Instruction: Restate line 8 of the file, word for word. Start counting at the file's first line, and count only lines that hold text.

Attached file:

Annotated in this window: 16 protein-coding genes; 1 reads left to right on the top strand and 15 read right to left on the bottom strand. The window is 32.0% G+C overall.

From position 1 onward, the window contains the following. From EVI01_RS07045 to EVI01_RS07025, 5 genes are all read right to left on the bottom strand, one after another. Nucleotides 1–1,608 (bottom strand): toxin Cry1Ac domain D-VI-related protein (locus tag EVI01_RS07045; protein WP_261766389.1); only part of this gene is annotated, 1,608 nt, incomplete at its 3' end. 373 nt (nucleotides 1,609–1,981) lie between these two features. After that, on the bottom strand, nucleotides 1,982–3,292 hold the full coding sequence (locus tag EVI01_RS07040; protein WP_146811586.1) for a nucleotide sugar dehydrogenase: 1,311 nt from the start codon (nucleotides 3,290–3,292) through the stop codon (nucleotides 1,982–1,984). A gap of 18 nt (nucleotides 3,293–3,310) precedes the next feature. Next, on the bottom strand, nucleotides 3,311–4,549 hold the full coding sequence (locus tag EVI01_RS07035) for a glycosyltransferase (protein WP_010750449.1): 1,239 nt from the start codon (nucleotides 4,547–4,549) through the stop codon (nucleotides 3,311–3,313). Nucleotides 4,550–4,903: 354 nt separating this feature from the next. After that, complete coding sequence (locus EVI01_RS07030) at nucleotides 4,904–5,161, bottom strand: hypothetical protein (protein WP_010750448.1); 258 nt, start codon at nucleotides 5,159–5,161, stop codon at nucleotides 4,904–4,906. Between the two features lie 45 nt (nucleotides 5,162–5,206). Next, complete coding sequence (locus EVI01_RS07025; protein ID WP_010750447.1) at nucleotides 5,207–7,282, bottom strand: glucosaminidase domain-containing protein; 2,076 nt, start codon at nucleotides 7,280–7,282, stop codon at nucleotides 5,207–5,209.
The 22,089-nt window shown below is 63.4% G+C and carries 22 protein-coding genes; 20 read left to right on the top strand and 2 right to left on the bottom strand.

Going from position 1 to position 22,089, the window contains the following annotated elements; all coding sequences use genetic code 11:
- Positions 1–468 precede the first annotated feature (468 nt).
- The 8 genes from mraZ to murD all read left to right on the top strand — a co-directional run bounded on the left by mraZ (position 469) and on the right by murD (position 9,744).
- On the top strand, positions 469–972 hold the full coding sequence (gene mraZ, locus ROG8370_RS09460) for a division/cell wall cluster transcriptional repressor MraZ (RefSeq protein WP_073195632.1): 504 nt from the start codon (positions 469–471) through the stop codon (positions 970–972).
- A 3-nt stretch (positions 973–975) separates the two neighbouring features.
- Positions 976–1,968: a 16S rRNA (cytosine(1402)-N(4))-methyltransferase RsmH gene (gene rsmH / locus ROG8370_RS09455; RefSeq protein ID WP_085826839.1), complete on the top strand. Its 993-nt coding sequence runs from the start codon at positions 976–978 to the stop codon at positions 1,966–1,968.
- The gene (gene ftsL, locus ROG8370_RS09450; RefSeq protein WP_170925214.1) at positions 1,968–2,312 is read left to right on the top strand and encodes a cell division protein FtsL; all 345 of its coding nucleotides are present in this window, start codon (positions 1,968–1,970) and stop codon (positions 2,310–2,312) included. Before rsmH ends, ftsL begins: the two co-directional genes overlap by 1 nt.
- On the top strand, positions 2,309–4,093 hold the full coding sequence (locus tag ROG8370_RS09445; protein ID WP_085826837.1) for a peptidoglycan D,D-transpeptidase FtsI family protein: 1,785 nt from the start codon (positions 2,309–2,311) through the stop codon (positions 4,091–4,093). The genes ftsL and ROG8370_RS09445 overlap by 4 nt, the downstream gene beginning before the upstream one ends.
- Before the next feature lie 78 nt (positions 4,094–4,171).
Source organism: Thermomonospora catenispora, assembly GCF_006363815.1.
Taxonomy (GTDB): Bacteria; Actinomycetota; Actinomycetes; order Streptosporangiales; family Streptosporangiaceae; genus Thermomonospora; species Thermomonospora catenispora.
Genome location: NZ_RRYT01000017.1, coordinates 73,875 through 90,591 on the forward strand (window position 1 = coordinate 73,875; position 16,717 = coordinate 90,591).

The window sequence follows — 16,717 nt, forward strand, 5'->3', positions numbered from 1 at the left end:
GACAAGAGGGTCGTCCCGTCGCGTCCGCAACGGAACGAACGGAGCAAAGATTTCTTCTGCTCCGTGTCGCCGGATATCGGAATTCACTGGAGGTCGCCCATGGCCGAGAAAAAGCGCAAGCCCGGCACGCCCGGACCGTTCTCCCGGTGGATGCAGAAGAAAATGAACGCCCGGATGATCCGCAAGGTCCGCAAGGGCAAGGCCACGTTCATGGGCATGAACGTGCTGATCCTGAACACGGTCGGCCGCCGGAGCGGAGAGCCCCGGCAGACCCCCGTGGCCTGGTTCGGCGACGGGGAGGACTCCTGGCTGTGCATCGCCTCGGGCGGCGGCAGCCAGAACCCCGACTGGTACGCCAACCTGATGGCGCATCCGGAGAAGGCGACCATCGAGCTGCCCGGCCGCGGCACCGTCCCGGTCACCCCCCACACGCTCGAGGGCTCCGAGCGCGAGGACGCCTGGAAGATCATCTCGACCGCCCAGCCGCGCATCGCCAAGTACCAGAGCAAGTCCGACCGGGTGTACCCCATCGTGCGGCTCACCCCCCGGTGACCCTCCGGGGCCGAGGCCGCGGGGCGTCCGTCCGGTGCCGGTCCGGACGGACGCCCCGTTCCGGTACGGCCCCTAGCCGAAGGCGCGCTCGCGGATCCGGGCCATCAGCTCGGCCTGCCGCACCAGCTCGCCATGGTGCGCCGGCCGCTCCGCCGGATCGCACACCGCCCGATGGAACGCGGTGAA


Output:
- A 3-nt stretch (positions 973–975) separates the two neighbouring features.